At the end of the book, why is Bilbo no longer considered to be respectable by the other hobbits? What special abilities do hobbits, in general, have that makes Bilbo useful to the dwarves?
If I say he is a burglar, a burglar he is, or will be when the time comes. There is a lot more in him than you guess, and a deal more than he has any idea of himself.
In a general sense, Tolkien writes that any hobbit is "as fierce as a dragon in a pinch," and that Bilbo's great grand-uncle Bullroarer was so brave that he charged the ranks of goblins in a battle and lopped off their king's head. He also explains that hobbits can disappear quietly and quickly when larger folks are about.
Tolkien explains further about the special abilities of Hobbits that would make Bilbo useful to the dwarves in the section of the prologue to The Fellowship of the Rings called "Concerning Hobbits." He writes that hobbits are quick of hearing, sharp-eyed, and nimble and deft when they move around:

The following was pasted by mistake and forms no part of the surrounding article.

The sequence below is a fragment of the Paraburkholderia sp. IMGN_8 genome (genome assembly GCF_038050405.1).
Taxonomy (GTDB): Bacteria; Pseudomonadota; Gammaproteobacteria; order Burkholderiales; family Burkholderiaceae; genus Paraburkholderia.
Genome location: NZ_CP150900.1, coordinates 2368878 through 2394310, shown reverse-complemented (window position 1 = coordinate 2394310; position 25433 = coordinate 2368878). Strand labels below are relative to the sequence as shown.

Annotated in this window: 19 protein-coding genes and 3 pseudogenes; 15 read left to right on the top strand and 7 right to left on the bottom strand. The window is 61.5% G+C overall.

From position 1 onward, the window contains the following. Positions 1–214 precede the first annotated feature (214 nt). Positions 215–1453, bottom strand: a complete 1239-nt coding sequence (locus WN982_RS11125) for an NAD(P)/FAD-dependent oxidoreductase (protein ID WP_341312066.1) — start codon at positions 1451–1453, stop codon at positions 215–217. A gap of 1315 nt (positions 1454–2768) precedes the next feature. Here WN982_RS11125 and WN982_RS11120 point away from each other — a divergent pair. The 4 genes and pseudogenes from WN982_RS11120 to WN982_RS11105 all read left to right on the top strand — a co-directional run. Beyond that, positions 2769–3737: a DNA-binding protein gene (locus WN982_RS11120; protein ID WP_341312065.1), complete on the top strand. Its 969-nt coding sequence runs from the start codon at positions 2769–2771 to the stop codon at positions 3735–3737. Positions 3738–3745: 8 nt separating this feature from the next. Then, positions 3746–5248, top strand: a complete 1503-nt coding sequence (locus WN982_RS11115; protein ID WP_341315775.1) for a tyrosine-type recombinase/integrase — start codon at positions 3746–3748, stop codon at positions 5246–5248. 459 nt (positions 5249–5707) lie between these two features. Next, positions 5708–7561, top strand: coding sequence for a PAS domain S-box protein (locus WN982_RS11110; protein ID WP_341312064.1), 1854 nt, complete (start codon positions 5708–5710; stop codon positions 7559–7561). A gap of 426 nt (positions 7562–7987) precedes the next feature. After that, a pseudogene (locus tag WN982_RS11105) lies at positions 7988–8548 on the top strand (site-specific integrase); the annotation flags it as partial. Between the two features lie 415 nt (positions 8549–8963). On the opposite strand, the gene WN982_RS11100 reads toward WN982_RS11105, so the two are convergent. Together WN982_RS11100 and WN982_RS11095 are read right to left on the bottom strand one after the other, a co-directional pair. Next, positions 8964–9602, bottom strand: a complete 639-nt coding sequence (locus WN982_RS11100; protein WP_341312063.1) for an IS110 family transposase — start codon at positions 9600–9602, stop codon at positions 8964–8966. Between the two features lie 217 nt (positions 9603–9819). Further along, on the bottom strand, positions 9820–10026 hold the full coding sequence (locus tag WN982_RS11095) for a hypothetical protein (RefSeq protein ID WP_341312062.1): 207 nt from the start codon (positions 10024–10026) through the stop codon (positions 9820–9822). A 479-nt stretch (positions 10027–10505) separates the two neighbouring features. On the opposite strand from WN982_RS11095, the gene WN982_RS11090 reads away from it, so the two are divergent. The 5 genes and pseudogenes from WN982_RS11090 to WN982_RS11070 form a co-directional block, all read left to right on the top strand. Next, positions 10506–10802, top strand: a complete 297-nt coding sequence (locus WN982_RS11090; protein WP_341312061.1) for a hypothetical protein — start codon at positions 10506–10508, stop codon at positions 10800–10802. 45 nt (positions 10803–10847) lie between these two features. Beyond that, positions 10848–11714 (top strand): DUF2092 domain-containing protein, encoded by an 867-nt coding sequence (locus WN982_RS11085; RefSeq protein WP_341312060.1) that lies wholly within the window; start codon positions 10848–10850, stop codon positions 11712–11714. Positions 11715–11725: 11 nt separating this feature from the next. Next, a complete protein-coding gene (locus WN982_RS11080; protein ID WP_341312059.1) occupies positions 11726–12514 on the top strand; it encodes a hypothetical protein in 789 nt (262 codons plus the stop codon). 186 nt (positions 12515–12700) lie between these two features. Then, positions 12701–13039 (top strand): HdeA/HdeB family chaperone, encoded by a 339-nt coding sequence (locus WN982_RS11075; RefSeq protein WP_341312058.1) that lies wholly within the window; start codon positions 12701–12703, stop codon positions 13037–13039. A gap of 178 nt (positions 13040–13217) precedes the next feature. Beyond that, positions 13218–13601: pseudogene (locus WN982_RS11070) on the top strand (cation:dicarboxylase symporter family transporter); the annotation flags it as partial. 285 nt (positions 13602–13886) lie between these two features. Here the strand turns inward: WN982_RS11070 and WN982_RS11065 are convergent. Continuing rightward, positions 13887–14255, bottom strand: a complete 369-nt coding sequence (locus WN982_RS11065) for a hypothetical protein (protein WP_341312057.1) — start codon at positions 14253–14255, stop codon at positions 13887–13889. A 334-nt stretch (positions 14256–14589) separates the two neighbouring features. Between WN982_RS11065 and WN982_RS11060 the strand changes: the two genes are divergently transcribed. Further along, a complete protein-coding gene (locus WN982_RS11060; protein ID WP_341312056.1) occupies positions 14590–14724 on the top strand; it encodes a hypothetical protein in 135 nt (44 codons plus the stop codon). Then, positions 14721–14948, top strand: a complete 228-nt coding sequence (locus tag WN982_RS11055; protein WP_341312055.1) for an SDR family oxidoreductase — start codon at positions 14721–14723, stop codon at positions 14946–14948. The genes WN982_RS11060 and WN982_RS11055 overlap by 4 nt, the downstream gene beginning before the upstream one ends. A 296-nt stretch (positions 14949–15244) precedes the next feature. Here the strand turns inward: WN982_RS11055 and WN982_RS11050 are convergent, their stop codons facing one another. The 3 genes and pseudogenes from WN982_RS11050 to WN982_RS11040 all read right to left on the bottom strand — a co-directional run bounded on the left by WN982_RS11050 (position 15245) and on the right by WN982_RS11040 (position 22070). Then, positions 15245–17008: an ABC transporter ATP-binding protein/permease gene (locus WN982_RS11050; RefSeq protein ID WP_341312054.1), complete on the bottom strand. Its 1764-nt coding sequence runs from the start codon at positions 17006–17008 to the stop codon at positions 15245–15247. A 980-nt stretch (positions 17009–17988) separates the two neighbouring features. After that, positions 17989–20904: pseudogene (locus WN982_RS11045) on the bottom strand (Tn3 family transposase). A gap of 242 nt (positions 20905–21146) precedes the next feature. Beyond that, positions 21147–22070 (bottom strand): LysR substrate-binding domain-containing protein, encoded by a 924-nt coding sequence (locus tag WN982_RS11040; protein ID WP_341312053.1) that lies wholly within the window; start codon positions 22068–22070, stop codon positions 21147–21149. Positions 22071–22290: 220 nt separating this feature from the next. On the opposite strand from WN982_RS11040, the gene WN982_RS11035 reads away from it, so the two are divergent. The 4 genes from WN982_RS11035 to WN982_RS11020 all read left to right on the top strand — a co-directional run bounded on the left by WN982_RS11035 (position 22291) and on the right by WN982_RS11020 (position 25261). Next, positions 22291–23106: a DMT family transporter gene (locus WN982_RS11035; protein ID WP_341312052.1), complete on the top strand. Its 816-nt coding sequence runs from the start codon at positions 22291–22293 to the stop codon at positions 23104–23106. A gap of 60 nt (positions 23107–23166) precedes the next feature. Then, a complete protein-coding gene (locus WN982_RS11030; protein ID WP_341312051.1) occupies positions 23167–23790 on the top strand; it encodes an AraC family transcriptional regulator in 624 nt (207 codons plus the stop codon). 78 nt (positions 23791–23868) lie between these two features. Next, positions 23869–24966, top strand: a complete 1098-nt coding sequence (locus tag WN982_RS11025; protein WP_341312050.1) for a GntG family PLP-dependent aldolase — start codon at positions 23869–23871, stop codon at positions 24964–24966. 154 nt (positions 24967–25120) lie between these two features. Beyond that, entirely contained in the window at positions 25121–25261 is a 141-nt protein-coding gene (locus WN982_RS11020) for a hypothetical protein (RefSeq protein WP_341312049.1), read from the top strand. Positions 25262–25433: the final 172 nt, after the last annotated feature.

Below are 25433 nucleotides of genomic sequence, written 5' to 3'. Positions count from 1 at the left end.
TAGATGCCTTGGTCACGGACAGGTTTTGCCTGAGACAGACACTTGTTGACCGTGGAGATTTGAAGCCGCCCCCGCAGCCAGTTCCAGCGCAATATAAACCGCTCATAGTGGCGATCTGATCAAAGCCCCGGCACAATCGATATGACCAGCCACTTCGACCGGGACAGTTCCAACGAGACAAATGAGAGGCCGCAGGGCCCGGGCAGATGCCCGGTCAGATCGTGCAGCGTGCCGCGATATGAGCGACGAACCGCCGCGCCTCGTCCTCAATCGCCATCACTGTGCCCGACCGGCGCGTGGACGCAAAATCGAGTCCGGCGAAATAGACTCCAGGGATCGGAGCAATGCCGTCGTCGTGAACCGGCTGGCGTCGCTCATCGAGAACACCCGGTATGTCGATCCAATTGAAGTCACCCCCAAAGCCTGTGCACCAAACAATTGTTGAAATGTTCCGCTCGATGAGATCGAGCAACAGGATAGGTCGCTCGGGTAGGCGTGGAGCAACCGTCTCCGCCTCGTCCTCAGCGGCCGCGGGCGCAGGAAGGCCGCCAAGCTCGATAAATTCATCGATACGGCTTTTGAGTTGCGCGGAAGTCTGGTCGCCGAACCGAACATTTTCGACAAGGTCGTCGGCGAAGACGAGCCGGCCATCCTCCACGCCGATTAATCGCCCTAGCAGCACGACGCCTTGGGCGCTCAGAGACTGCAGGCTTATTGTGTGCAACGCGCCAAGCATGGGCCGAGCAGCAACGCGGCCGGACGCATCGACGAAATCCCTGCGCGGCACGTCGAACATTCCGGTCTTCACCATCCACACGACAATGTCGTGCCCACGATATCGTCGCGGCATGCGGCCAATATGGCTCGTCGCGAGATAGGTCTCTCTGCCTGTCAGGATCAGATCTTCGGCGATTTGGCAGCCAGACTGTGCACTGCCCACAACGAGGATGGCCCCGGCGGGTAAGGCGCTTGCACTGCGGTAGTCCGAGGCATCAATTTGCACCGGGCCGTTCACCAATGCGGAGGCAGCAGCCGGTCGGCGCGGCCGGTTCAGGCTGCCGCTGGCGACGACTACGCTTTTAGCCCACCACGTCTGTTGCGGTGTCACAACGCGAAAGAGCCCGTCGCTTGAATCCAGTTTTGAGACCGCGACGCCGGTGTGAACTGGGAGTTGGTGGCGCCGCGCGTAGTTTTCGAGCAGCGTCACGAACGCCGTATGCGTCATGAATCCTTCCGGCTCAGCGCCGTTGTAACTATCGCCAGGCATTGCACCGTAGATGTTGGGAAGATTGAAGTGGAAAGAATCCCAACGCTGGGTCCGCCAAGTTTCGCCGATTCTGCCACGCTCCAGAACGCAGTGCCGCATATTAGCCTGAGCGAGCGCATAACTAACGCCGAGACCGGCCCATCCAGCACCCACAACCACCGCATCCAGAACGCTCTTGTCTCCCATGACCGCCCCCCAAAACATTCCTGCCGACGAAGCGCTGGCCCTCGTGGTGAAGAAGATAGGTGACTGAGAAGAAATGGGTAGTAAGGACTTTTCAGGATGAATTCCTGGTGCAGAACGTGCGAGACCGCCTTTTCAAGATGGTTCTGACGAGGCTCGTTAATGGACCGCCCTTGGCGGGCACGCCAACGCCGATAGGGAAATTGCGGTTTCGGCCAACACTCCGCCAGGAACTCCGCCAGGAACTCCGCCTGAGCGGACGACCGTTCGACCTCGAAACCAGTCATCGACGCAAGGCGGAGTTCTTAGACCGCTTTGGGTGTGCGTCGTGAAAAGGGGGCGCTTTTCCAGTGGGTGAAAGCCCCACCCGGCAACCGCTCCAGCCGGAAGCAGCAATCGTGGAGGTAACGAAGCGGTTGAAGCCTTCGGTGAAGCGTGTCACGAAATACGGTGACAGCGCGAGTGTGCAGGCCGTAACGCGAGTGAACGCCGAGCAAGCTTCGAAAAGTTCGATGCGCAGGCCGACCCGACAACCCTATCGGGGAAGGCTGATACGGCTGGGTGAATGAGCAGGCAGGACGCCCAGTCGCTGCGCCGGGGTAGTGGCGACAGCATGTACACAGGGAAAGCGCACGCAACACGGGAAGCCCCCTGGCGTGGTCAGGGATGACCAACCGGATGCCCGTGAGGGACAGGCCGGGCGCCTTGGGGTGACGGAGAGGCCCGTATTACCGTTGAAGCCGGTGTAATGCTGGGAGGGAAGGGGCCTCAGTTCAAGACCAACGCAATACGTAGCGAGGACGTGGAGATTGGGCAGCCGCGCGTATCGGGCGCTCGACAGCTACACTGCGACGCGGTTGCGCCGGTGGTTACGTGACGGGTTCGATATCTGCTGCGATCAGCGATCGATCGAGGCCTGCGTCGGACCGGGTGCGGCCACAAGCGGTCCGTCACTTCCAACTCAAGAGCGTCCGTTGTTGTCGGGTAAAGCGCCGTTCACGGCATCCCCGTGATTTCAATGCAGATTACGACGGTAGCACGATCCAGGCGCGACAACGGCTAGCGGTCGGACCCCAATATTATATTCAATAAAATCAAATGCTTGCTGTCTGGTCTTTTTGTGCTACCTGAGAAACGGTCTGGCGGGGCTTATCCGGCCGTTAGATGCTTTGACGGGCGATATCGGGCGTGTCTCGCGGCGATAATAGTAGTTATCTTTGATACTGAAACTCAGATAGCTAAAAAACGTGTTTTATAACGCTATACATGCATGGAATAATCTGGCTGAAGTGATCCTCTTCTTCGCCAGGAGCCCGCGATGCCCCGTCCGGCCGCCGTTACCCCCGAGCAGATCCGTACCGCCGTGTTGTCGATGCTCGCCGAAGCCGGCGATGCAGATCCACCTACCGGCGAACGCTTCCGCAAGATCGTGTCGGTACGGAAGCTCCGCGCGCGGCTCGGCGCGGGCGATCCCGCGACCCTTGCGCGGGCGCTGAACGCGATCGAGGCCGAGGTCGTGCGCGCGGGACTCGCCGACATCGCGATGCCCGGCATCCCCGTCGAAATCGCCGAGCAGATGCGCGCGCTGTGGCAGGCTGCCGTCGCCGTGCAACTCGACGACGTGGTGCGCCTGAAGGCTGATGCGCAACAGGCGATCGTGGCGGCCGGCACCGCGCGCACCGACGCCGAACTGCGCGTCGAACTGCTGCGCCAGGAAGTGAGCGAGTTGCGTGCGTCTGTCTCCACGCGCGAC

They possessed from the first the art of disappearing swiftly and silently when large folk whom they do not wish to meet come blundering by; and this art they have developed until to men it may seem magical.
At the end of his journey, Bilbo was no longer considered respectable to other hobbits because hobbits do not like adventure. They look with suspicion on anyone who finds it necessary to travel far from their homes. Tolkien makes this clear in the third paragraph of the first chapter of The Hobbit when he writes:
The Bagginses had lived in the neighborhood of The Hill for time out of mind, and people considered them very respectable, not only because most of them were rich, but also because they never had any adventures or did anything unexpected.
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